Lamb and Cardamom Pilaf
More Than French: Recipes and Stories is a record of Mouchel's life in food, with recipes from those who have impacted his cuisine.
This is a Mouchel family dish, built around the family’s fondness for rice and Australia’s liking for lamb. Using spices is also more common in Australian cooking than in the cooking of France or Japan.
If there is no time to marinate the meat in the spices, add them while the meat is browning. I like to add a chunk of butter to the pilaf at the end, forking the melting butter through the rice and meat with the fresh herbs. A little butter, perhaps surprisingly, lightens the dish.
If possible, use a large heavy-lidded casserole dish, so the vegetables and meat can first be browned, then placed directly in the oven. If the lid does not seal well, place a double layer of aluminium foil over the dish before putting on the lid.
- 1 kilogram lamb, taken from the leg
- and cut into 2–3cm dice
- 2 teaspoons curry powder
- 1 pinch cayenne pepper
- 4 tablespoons olive oil
- 3 shallots, or 1 medium-sized
- brown onion, peeled and diced
- 150 grams (about 1) carrot, peeled and diced
- 150 grams (about 1 stalk) celery, diced
- 2 cloves of garlic, peeled and finely chopped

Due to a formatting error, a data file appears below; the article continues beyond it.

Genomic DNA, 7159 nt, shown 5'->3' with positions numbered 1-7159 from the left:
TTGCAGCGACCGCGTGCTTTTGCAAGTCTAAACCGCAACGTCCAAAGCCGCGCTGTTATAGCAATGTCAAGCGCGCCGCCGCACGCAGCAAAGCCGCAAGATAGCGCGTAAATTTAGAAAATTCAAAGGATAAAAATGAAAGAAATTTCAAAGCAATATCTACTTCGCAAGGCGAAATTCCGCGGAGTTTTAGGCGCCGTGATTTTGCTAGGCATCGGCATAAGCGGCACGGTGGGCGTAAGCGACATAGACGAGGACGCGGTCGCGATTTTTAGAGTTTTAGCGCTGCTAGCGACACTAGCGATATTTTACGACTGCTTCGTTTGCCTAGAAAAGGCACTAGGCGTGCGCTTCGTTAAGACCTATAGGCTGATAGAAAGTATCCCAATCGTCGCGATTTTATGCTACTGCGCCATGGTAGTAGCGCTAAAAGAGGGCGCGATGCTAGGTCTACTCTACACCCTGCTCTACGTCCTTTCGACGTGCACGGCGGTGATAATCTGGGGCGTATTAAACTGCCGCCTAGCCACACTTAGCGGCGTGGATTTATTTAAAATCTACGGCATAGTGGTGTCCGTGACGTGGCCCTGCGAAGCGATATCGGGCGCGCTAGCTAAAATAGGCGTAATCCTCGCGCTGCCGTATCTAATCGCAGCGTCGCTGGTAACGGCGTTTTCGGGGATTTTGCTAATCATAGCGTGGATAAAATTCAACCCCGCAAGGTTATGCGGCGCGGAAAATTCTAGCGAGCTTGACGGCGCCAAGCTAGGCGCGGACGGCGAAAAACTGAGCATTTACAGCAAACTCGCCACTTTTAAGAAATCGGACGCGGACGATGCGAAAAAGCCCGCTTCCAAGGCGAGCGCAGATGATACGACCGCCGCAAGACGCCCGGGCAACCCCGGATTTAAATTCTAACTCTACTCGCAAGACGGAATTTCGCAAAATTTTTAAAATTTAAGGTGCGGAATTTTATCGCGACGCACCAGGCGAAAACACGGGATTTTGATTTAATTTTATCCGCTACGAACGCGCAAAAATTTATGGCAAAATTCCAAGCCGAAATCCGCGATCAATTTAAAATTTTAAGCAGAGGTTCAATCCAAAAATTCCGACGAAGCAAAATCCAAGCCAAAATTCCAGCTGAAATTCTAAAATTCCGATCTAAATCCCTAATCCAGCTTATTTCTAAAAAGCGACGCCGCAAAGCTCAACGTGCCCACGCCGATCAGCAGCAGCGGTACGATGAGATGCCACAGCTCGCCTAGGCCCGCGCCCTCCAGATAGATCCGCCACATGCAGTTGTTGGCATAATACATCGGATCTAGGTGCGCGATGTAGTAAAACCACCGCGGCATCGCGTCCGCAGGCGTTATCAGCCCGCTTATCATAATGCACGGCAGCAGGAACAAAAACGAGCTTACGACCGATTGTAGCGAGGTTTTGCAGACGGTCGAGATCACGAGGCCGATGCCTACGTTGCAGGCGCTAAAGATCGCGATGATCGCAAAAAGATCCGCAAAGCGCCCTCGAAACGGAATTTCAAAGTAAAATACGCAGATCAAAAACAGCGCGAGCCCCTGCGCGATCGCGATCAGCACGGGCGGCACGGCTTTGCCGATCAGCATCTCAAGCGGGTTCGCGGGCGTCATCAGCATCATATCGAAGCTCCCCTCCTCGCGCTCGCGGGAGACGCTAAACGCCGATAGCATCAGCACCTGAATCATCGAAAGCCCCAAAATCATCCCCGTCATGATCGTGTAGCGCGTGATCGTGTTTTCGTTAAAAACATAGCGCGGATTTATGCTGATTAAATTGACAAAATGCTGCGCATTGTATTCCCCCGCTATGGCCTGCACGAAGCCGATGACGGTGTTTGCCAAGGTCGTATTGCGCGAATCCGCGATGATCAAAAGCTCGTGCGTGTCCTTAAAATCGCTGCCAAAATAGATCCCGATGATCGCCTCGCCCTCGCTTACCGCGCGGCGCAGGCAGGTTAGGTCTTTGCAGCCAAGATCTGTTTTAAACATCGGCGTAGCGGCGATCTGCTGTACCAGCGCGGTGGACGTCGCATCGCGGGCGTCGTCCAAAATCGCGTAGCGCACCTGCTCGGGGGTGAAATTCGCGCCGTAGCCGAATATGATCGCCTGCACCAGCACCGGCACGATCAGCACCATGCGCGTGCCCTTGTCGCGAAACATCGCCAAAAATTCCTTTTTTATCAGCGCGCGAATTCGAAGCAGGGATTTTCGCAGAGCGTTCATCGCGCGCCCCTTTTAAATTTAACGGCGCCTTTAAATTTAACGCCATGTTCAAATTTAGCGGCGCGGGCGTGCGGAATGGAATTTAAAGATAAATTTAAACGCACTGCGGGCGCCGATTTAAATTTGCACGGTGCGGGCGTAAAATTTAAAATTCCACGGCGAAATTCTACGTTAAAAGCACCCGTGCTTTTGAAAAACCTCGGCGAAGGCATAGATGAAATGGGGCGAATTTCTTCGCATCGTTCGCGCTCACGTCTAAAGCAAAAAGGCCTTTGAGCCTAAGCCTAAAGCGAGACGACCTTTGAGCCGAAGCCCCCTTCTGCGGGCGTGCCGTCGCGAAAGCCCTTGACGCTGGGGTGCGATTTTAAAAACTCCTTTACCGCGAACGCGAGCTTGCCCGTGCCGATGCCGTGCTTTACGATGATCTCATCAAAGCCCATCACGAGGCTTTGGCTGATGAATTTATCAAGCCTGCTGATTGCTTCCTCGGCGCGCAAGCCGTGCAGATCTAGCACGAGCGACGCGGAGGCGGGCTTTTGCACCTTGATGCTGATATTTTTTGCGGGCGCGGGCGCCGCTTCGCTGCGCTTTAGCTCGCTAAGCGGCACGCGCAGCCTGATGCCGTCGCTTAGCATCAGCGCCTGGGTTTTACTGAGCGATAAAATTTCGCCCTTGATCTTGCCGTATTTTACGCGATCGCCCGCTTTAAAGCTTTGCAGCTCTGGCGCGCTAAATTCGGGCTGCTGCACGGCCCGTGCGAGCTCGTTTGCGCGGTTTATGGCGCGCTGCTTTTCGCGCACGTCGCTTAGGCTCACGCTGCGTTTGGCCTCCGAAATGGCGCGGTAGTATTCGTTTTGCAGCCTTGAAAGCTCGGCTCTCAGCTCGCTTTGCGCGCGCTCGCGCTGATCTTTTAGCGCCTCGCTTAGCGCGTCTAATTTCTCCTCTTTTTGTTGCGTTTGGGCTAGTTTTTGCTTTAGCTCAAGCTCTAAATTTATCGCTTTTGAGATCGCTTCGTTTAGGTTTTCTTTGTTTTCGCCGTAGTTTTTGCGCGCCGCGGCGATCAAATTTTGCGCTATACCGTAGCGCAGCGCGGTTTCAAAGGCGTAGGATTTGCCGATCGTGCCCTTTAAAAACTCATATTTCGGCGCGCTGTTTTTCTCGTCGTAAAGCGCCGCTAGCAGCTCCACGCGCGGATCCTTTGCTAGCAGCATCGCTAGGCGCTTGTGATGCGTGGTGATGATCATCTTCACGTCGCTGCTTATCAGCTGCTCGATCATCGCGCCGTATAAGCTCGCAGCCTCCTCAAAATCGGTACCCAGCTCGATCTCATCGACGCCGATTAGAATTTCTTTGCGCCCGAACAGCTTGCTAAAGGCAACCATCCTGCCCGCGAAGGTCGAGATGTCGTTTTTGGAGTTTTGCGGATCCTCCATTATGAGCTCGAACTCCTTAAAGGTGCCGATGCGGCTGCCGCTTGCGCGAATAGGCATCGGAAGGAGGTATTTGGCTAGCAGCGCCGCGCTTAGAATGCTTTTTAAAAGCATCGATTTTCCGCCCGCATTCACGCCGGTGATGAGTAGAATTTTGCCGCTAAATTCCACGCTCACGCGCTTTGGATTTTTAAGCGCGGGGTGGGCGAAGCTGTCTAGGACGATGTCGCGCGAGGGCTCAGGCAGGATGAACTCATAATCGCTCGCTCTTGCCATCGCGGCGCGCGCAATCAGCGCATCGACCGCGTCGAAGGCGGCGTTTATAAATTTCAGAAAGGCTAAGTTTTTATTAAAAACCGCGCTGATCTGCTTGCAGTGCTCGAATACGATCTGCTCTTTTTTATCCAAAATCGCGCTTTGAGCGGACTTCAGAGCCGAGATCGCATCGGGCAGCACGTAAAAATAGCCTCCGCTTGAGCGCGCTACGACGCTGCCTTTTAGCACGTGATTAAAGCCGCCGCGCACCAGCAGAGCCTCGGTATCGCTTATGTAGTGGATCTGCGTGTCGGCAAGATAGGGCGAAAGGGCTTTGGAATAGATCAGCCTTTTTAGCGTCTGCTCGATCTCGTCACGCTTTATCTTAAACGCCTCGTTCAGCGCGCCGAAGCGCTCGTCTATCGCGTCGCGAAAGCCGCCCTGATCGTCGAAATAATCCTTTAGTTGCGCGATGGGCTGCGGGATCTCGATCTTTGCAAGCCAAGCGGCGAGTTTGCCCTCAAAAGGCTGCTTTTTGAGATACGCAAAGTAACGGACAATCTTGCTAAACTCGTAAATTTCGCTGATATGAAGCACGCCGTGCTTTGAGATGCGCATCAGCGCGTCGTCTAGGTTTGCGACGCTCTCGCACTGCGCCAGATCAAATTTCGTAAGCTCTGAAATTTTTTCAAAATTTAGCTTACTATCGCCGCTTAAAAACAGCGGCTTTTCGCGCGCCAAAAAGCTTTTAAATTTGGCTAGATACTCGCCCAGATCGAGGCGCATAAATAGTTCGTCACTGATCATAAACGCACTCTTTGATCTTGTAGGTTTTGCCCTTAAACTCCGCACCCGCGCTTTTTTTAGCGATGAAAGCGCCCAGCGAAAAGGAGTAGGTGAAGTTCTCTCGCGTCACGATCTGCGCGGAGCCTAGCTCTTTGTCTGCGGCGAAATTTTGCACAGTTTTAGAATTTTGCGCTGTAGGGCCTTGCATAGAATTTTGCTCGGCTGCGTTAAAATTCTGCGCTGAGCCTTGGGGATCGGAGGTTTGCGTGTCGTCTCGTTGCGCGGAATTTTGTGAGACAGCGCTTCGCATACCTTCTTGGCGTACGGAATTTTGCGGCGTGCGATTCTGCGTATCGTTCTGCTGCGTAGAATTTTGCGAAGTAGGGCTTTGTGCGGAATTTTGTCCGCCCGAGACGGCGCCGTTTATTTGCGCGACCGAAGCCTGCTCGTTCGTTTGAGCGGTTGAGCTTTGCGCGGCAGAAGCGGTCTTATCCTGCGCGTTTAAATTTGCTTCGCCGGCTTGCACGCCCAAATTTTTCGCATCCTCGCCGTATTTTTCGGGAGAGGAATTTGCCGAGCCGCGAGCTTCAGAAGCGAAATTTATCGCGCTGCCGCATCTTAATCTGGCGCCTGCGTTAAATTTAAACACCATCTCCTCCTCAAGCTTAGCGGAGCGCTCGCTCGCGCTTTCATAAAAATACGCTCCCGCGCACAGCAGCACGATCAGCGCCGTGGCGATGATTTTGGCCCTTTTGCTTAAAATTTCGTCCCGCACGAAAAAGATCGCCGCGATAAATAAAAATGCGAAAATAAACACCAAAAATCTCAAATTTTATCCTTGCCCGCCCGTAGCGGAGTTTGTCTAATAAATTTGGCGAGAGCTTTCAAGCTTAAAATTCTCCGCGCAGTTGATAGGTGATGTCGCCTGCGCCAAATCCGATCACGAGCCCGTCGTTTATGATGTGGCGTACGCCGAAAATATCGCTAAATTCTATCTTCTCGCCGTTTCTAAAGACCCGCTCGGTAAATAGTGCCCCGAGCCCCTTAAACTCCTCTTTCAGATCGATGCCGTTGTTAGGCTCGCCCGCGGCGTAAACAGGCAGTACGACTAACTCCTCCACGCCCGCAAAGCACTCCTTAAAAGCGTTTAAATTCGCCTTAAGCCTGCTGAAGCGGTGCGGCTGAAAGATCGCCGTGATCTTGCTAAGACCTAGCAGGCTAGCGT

- 1 tablespoon grated fresh ginger
- 350 grams (1½ cups) basmati rice
- 150ml dry white wine
- 750ml warm chicken stock, or water
- 1 teaspoon cardamom seeds
- salt and pepper
- 50 grams butter (optional)
- 2 tablespoons chopped parsley
- 1 tablespoon chopped mint
In a bowl, toss the cubes of lamb in the curry powder and cayenne, and place in the refrigerator for about 2 hours. When you’re ready to start cooking, remove the bowl from the fridge and preheat the oven to 160°C.
Warm 2 tablespoons of the olive oil over a medium heat and add the chopped shallots (or onion), carrot, celery and garlic. Cook for about 10 minutes, until the shallots have softened, but not browned. Remove the vegetables from pot, and set aside.
In the same pot over medium to high heat, brown the lamb in the remaining 2 tablespoons of oil. Add the grated ginger and season with salt and pepper.
Turn the heat down, and add the cooked vegetables, the rice, the wine, the chicken stock and the cardamom seeds to the pot. Stir, season with a little salt and pepper, and bring just to the boil.
Cover the dish and place in the oven for around 45 minutes, or until all the liquid has been absorbed.
To finish, add the butter (if using) and fluff the pilaf with a fork. Sprinkle over the chopped parsley and mint, and serve immediately.
Stephen Morris’s wine recommendation
Clos Marguerite 2008 Pinot Noir (Marlborough). There is smoke and charcoal on the nose, and nice fine tannins in the mouth. A lighter and savoury style. A bit of earth. Nutmeg, cardamom (even, maybe) amongst the spice notes.
Cloudy Bay 2008 Pinot Noir (Marlborough). Black cherry and damson plums, Aniseed and liquorice. Cloves, but not strongly so. Spice flavours grow richer as it sits in the glass and some of the puppy fat fruit flavours fade - which is not a bad thing at all.